Roger L. Simon confesses, “When I read this morning on the Drudge Report that the New York Times had rejected John McCain’s op-ed, I think I knew how he was feeling. I too have been rejected by the paper”:
In my case it came after having written for them successfully several times, notably a couple of humorous essays I did for the New York Times Book Review about my travels to the Soviet Union and Spain with International Association of Crime Writers, so I was particularly hurt by their rejection of an article the magazine section had commissioned from me in early 2003.
The subject of that article? The burgeoning interest in political blogs. I took the position that such bloggers as Glenn Reynolds and Mickey Kaus were becoming more influential with readers than newspaper columnists and would soon be a serious alternative to (though not a full replacement for) mainstream media. The Times turned it down. As with McCain, they asked me to “try again” and I did–but I soon realized I had a message they didn’t want to hear or promote.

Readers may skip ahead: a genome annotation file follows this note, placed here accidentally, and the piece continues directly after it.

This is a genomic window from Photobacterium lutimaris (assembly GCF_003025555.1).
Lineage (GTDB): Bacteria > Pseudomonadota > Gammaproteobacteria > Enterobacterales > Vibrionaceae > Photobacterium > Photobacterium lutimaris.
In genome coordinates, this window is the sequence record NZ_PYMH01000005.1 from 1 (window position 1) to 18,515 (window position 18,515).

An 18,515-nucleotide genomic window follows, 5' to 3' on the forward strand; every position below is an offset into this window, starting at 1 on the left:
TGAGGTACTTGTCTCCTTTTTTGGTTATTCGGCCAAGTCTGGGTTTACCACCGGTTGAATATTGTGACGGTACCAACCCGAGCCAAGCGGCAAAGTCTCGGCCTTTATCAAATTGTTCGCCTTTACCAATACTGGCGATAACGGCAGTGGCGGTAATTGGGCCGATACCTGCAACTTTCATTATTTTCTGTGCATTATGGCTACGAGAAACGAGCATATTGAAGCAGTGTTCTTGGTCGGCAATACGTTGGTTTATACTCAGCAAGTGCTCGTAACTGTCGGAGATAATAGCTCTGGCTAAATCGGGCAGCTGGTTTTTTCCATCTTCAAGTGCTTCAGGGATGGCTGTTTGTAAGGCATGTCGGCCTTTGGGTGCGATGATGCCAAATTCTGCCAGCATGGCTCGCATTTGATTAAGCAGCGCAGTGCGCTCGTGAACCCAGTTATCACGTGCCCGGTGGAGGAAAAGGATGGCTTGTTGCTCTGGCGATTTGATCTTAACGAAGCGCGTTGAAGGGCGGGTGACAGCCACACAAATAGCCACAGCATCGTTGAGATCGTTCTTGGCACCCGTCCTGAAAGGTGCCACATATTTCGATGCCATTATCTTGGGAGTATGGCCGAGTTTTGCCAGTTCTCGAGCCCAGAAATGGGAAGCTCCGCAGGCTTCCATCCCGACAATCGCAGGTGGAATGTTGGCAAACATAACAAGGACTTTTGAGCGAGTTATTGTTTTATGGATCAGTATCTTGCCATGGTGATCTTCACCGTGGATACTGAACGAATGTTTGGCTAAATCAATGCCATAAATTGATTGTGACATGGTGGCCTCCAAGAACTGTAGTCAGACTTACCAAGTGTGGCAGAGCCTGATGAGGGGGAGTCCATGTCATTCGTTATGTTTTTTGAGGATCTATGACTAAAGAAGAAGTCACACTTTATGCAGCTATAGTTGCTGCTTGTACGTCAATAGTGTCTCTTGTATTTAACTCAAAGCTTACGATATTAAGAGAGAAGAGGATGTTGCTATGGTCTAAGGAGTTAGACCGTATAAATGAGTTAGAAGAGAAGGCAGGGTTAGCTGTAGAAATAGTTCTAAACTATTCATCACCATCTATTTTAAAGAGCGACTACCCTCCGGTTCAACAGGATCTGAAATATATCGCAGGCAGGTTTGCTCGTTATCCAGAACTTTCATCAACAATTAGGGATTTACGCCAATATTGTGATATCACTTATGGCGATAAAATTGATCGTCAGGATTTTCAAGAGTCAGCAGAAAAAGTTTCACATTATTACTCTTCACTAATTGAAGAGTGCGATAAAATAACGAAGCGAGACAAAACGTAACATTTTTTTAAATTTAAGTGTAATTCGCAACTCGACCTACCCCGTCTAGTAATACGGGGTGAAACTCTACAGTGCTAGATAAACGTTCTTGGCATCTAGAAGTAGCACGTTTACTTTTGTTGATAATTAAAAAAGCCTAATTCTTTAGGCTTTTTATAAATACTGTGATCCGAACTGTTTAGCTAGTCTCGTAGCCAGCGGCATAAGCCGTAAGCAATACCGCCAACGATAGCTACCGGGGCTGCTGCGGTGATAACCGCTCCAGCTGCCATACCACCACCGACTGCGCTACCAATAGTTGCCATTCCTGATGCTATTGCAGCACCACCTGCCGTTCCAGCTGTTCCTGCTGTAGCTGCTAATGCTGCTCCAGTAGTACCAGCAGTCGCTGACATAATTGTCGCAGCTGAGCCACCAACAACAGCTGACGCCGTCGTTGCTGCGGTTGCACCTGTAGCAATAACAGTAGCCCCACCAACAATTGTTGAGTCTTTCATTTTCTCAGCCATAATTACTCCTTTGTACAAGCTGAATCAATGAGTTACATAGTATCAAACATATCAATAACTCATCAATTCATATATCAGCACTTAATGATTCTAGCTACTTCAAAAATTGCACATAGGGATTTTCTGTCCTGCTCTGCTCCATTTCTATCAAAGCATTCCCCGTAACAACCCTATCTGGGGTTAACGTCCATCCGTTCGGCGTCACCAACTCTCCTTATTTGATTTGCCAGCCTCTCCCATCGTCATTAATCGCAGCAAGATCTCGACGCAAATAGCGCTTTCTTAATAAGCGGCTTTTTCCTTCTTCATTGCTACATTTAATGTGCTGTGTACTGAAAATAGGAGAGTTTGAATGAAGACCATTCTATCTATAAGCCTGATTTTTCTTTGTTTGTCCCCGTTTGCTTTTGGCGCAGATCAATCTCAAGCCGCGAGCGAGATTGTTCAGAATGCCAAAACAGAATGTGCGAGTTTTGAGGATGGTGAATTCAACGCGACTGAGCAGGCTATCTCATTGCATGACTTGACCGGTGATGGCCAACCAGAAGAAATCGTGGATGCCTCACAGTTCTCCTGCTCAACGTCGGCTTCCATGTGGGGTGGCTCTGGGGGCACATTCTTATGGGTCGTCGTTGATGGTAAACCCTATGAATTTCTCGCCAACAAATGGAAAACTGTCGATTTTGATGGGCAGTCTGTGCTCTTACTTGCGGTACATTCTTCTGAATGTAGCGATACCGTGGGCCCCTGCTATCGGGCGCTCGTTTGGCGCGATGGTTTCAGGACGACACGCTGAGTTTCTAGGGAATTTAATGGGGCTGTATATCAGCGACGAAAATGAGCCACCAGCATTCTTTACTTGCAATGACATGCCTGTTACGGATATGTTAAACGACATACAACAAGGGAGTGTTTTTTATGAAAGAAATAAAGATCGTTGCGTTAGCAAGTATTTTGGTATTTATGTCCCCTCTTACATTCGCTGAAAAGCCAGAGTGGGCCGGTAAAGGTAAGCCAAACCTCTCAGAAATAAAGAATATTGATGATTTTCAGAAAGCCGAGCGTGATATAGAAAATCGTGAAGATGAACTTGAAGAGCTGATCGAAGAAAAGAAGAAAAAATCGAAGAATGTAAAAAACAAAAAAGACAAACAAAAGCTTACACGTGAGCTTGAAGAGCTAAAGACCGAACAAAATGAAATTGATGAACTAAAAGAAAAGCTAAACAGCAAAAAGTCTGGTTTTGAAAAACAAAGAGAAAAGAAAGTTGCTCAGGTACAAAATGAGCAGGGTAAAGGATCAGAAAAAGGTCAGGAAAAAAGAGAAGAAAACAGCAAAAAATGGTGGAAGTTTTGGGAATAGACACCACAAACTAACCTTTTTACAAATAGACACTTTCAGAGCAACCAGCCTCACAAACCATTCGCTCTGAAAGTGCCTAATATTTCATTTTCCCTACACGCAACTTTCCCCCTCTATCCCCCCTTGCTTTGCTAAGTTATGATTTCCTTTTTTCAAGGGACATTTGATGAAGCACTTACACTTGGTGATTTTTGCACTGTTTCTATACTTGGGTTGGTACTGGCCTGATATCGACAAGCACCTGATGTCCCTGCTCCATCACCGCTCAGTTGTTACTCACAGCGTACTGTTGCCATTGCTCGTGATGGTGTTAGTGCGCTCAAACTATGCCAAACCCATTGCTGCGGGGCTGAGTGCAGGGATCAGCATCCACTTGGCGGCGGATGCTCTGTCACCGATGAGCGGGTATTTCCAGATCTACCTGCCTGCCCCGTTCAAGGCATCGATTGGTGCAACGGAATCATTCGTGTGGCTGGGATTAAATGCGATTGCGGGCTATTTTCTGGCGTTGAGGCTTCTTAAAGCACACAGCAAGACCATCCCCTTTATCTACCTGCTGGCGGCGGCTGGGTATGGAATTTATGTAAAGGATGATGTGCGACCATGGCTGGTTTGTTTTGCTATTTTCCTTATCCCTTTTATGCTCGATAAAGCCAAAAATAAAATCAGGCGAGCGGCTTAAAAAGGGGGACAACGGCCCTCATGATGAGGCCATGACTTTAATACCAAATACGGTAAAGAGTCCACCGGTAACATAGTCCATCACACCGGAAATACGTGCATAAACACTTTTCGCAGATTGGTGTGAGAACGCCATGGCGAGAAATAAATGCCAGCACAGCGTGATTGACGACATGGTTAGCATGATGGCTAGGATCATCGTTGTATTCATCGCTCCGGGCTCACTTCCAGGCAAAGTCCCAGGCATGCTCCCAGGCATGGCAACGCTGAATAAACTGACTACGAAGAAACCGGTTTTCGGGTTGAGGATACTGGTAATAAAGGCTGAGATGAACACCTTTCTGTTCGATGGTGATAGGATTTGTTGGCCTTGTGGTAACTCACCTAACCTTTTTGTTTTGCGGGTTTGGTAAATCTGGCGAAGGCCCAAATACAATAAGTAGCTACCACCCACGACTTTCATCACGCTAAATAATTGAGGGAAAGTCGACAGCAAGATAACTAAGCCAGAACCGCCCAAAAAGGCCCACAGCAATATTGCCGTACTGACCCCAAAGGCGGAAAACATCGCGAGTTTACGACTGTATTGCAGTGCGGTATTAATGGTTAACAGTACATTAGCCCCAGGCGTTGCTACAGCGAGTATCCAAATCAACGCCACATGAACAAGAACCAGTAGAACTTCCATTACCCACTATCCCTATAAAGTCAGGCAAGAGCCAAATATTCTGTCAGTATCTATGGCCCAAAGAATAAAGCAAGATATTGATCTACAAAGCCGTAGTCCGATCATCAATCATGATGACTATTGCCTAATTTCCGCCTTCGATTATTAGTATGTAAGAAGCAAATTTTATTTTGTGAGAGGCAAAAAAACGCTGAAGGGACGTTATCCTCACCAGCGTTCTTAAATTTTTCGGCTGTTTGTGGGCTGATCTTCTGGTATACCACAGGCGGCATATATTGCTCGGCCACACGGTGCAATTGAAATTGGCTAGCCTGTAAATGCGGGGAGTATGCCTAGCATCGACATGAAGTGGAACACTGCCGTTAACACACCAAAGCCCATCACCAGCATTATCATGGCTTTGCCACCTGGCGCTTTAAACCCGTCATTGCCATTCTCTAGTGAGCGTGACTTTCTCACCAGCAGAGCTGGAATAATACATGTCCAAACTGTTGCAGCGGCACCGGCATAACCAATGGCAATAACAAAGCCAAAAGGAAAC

So it came as no surprise to me that the paper nixed John McCain’s view on Iraq, wanting him to explain what “victory” meant. (How risible is that after all this time!) Despite its pretense of even-handedness, the Times is no more “fair and balanced” than Fox News or anybody else. No media outlet is. They try to hide it by publishing select political opponents like David Brooks, but that is no more than smoke screen. Bias is as American as apple pie. (Come to think of it–bias is as human as breathing.)
As I wrote back in 2004, after the Times’ then-ombudman wrote, “Is The New York Times a Liberal Newspaper? Of course it is”:
Okrent’s admission has repercussions throughout virtually all of America’s media. For example, the New York Times finally admits it’s liberal, but still carries the motto, “All the news that’s fit to print”.
What does that do to the folks who claim that because Fox sometimes tilts to the right (don’t tell Geraldo and Greta, though) that they shouldn’t be using “fair and balanced”?
Of course, the Times doesn’t know it (well, maybe they do now), but in a sense, they did McCain a huge favor by generating sympathy for McCain amongst his base, which often doesn’t feel all that simpatico with their candidate. But thanks to the Times, –“You’re a real conservative at last, Maverick!”
Meanwhile, Greg Pollowitz notes the op-ed that ran in place of McCain’s.